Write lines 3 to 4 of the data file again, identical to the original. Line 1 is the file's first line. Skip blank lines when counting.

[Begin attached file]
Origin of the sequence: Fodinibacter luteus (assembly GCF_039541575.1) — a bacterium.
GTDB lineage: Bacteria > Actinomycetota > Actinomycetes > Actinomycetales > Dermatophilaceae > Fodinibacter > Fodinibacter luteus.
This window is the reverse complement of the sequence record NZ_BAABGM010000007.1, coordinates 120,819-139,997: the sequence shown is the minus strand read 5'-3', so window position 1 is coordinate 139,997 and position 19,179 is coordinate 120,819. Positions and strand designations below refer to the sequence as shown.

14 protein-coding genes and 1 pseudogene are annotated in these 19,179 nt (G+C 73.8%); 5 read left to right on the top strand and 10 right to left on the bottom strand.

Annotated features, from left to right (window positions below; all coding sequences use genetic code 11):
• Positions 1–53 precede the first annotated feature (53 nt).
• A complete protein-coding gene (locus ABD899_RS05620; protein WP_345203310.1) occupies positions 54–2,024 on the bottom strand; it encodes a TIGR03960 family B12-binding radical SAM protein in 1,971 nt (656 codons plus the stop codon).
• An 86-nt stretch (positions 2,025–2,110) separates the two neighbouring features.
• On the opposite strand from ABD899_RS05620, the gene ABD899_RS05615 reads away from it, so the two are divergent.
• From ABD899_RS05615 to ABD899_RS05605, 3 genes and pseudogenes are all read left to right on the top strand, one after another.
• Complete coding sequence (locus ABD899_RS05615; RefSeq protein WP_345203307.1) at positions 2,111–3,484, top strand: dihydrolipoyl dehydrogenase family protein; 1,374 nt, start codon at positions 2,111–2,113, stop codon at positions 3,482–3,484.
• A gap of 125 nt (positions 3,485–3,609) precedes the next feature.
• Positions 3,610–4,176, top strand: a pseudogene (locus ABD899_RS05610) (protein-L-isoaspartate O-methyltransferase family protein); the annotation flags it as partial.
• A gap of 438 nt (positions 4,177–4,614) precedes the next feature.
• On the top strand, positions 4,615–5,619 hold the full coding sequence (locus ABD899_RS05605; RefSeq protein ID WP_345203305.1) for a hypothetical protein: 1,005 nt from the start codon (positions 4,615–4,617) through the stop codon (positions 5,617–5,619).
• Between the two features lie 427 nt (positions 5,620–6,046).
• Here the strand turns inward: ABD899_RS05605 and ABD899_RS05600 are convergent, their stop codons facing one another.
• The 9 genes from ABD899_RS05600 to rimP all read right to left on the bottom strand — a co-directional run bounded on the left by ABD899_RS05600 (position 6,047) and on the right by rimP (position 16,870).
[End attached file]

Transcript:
This window is the reverse complement of the sequence record NZ_BAABGM010000007.1, coordinates 120,819-139,997: the sequence shown is the minus strand read 5'-3', so window position 1 is coordinate 139,997 and position 19,179 is coordinate 120,819. Positions and strand designations below refer to the sequence as shown.

14 protein-coding genes and 1 pseudogene are annotated in these 19,179 nt (G+C 73.8%); 5 read left to right on the top strand and 10 right to left on the bottom strand.